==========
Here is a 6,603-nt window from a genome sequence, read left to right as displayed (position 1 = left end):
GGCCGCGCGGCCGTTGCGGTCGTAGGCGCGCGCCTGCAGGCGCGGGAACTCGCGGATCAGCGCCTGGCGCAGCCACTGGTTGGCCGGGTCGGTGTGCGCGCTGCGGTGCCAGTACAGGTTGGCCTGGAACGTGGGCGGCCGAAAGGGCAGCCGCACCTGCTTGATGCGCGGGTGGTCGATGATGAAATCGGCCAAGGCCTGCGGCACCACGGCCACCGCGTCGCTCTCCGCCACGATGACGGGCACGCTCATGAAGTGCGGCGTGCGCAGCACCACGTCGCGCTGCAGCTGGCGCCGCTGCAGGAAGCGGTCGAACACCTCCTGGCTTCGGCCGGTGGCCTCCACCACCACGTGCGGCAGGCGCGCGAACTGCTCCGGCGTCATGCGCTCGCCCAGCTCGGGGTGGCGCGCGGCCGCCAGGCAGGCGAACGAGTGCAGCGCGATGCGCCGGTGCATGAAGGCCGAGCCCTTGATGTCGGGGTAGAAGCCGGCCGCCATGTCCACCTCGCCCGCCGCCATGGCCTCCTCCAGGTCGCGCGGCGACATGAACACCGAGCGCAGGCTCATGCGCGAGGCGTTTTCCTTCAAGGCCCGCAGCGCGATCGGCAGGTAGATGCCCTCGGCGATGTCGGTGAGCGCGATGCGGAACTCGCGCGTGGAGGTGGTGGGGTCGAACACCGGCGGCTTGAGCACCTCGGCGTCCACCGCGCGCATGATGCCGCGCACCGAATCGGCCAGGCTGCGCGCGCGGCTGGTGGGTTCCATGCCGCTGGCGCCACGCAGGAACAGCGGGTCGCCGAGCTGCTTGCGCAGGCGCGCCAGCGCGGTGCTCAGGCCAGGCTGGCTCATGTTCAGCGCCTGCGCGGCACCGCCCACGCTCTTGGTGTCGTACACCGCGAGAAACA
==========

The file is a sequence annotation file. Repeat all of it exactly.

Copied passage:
Here is a 6,603-nt window from a genome sequence, read left to right as displayed (position 1 = left end):
GGCCGCGCGGCCGTTGCGGTCGTAGGCGCGCGCCTGCAGGCGCGGGAACTCGCGGATCAGCGCCTGGCGCAGCCACTGGTTGGCCGGGTCGGTGTGCGCGCTGCGGTGCCAGTACAGGTTGGCCTGGAACGTGGGCGGCCGAAAGGGCAGCCGCACCTGCTTGATGCGCGGGTGGTCGATGATGAAATCGGCCAAGGCCTGCGGCACCACGGCCACCGCGTCGCTCTCCGCCACGATGACGGGCACGCTCATGAAGTGCGGCGTGCGCAGCACCACGTCGCGCTGCAGCTGGCGCCGCTGCAGGAAGCGGTCGAACACCTCCTGGCTTCGGCCGGTGGCCTCCACCACCACGTGCGGCAGGCGCGCGAACTGCTCCGGCGTCATGCGCTCGCCCAGCTCGGGGTGGCGCGCGGCCGCCAGGCAGGCGAACGAGTGCAGCGCGATGCGCCGGTGCATGAAGGCCGAGCCCTTGATGTCGGGGTAGAAGCCGGCCGCCATGTCCACCTCGCCCGCCGCCATGGCCTCCTCCAGGTCGCGCGGCGACATGAACACCGAGCGCAGGCTCATGCGCGAGGCGTTTTCCTTCAAGGCCCGCAGCGCGATCGGCAGGTAGATGCCCTCGGCGATGTCGGTGAGCGCGATGCGGAACTCGCGCGTGGAGGTGGTGGGGTCGAACACCGGCGGCTTGAGCACCTCGGCGTCCACCGCGCGCATGATGCCGCGCACCGAATCGGCCAGGCTGCGCGCGCGGCTGGTGGGTTCCATGCCGCTGGCGCCACGCAGGAACAGCGGGTCGCCGAGCTGCTTGCGCAGGCGCGCCAGCGCGGTGCTCAGGCCAGGCTGGCTCATGTTCAGCGCCTGCGCGGCACCGCCCACGCTCTTGGTGTCGTACACCGCGAGAAACA